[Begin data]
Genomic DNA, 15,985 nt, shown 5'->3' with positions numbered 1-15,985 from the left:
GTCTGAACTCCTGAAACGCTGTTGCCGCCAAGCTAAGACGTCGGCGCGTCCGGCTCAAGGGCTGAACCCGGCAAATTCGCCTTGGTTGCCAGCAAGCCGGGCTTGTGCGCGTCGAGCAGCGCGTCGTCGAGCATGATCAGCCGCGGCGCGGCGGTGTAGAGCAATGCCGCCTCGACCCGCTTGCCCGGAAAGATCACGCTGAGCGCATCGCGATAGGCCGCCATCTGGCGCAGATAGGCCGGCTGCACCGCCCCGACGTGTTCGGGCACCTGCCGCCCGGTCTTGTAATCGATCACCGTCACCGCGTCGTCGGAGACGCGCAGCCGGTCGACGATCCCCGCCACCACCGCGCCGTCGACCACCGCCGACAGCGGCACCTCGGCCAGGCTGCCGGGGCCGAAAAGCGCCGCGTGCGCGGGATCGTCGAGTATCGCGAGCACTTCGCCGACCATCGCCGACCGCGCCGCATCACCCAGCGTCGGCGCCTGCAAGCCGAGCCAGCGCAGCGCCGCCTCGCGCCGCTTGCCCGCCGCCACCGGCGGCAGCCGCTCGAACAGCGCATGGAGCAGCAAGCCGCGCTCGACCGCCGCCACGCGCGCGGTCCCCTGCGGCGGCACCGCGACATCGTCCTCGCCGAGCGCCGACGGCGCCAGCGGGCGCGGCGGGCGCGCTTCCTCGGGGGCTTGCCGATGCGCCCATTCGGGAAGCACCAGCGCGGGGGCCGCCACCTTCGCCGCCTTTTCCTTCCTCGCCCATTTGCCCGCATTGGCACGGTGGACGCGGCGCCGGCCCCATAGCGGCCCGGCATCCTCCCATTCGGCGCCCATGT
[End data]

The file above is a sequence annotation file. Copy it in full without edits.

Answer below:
Genomic DNA, 15,985 nt, shown 5'->3' with positions numbered 1-15,985 from the left:
GTCTGAACTCCTGAAACGCTGTTGCCGCCAAGCTAAGACGTCGGCGCGTCCGGCTCAAGGGCTGAACCCGGCAAATTCGCCTTGGTTGCCAGCAAGCCGGGCTTGTGCGCGTCGAGCAGCGCGTCGTCGAGCATGATCAGCCGCGGCGCGGCGGTGTAGAGCAATGCCGCCTCGACCCGCTTGCCCGGAAAGATCACGCTGAGCGCATCGCGATAGGCCGCCATCTGGCGCAGATAGGCCGGCTGCACCGCCCCGACGTGTTCGGGCACCTGCCGCCCGGTCTTGTAATCGATCACCGTCACCGCGTCGTCGGAGACGCGCAGCCGGTCGACGATCCCCGCCACCACCGCGCCGTCGACCACCGCCGACAGCGGCACCTCGGCCAGGCTGCCGGGGCCGAAAAGCGCCGCGTGCGCGGGATCGTCGAGTATCGCGAGCACTTCGCCGACCATCGCCGACCGCGCCGCATCACCCAGCGTCGGCGCCTGCAAGCCGAGCCAGCGCAGCGCCGCCTCGCGCCGCTTGCCCGCCGCCACCGGCGGCAGCCGCTCGAACAGCGCATGGAGCAGCAAGCCGCGCTCGACCGCCGCCACGCGCGCGGTCCCCTGCGGCGGCACCGCGACATCGTCCTCGCCGAGCGCCGACGGCGCCAGCGGGCGCGGCGGGCGCGCTTCCTCGGGGGCTTGCCGATGCGCCCATTCGGGAAGCACCAGCGCGGGGGCCGCCACCTTCGCCGCCTTTTCCTTCCTCGCCCATTTGCCCGCATTGGCACGGTGGACGCGGCGCCGGCCCCATAGCGGCCCGGCATCCTCCCATTCGGCGCCCATGT